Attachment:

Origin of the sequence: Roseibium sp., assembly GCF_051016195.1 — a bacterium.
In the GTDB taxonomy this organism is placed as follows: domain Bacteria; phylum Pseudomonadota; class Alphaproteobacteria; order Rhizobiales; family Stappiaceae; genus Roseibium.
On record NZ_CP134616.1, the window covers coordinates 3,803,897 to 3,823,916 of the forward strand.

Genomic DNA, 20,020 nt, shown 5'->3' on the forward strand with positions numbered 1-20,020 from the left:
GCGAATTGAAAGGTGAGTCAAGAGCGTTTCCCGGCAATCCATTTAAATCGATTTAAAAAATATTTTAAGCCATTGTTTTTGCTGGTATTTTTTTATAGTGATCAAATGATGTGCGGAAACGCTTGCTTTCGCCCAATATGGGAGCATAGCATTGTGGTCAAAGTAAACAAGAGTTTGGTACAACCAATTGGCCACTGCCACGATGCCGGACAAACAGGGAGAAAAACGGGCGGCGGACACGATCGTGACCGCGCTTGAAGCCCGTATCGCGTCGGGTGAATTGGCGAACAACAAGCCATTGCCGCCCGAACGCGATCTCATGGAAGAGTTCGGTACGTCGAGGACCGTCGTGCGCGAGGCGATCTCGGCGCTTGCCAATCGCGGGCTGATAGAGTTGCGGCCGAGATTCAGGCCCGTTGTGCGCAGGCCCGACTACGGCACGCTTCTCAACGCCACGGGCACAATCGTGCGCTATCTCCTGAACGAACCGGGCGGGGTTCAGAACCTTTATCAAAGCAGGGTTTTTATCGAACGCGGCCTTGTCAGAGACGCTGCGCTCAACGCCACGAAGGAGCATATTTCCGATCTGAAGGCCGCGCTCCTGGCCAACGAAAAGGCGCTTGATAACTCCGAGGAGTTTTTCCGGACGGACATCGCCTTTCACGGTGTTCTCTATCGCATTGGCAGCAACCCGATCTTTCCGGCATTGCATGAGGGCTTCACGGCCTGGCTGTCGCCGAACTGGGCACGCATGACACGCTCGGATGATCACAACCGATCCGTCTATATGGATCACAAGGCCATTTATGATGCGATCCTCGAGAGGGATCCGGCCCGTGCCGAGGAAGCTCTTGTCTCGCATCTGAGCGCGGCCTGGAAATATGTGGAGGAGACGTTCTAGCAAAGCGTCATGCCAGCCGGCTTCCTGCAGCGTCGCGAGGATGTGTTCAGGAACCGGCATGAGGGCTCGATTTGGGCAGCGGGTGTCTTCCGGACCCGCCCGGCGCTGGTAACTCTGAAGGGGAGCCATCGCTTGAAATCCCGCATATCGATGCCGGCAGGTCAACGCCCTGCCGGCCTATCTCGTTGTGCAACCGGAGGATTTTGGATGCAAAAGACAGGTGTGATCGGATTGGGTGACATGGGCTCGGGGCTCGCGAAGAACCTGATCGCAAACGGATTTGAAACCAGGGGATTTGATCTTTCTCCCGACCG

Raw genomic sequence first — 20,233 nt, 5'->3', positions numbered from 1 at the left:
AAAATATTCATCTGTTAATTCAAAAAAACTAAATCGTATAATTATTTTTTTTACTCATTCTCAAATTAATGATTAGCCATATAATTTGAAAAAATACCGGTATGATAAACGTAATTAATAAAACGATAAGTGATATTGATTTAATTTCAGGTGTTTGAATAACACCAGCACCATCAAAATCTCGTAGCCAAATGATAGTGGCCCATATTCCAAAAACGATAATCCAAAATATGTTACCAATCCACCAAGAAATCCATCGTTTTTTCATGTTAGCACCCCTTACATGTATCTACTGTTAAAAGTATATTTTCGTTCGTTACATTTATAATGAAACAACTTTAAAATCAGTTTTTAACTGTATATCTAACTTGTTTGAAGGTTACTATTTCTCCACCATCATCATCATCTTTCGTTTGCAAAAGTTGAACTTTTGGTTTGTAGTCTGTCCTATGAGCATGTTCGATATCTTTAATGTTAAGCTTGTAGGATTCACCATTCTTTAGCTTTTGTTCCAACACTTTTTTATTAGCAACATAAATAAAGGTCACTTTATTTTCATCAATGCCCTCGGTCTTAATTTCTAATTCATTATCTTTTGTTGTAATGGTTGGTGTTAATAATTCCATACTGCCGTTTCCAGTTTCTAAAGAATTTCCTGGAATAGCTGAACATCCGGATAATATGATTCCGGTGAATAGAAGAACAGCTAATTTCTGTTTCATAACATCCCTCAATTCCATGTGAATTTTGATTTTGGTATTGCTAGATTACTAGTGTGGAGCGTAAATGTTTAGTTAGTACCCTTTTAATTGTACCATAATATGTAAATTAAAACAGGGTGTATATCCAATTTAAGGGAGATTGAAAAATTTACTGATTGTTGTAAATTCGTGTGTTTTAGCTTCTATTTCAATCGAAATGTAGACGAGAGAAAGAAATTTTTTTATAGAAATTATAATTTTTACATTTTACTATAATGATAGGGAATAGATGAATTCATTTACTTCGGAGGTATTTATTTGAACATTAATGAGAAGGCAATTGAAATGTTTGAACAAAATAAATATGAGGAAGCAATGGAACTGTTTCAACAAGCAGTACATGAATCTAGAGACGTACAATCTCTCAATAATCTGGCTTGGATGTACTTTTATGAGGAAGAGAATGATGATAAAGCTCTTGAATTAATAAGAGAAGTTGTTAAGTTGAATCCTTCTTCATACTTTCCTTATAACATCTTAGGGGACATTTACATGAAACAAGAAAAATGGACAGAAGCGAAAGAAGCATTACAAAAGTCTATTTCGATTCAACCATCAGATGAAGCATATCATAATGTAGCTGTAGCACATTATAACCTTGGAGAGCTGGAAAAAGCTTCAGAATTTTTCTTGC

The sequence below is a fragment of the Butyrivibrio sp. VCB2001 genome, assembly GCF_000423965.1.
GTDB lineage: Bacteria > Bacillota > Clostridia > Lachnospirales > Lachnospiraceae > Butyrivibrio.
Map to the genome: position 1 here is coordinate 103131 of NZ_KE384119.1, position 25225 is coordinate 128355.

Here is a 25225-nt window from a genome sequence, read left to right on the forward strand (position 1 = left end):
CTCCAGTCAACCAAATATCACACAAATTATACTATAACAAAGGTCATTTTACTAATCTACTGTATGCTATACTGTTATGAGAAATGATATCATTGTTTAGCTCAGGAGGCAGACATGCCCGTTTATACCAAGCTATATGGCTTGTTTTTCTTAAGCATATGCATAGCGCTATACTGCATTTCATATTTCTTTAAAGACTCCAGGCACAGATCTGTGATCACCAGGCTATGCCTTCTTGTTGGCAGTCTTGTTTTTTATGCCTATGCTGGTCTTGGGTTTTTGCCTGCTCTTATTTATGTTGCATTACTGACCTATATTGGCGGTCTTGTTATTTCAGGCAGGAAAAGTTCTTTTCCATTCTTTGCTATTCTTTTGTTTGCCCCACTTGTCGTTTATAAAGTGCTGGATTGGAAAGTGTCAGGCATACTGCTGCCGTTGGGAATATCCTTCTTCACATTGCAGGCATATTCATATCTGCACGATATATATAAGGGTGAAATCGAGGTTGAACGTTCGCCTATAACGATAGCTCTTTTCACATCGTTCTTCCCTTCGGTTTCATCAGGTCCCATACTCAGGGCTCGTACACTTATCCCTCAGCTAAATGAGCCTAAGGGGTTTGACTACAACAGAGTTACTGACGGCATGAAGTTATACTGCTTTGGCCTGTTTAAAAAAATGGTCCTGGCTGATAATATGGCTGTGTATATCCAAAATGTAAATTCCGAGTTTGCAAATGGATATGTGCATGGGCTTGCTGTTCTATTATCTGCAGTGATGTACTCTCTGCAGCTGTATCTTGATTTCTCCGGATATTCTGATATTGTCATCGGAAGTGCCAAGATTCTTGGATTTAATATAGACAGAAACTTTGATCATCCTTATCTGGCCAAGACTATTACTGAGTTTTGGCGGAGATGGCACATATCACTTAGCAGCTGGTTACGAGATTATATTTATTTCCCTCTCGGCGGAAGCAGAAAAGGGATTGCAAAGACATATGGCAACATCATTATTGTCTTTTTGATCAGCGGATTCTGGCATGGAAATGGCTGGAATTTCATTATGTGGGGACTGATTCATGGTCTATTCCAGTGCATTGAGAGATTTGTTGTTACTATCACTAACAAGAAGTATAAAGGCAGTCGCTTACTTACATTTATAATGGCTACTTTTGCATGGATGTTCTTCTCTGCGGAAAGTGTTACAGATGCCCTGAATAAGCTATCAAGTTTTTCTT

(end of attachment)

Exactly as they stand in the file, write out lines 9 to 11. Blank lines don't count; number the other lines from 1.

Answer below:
GTDB lineage: Bacteria > Bacillota > Clostridia > Lachnospirales > Lachnospiraceae > Butyrivibrio.
Map to the genome: position 1 here is coordinate 103131 of NZ_KE384119.1, position 25225 is coordinate 128355.

Here is a 25225-nt window from a genome sequence, read left to right on the forward strand (position 1 = left end):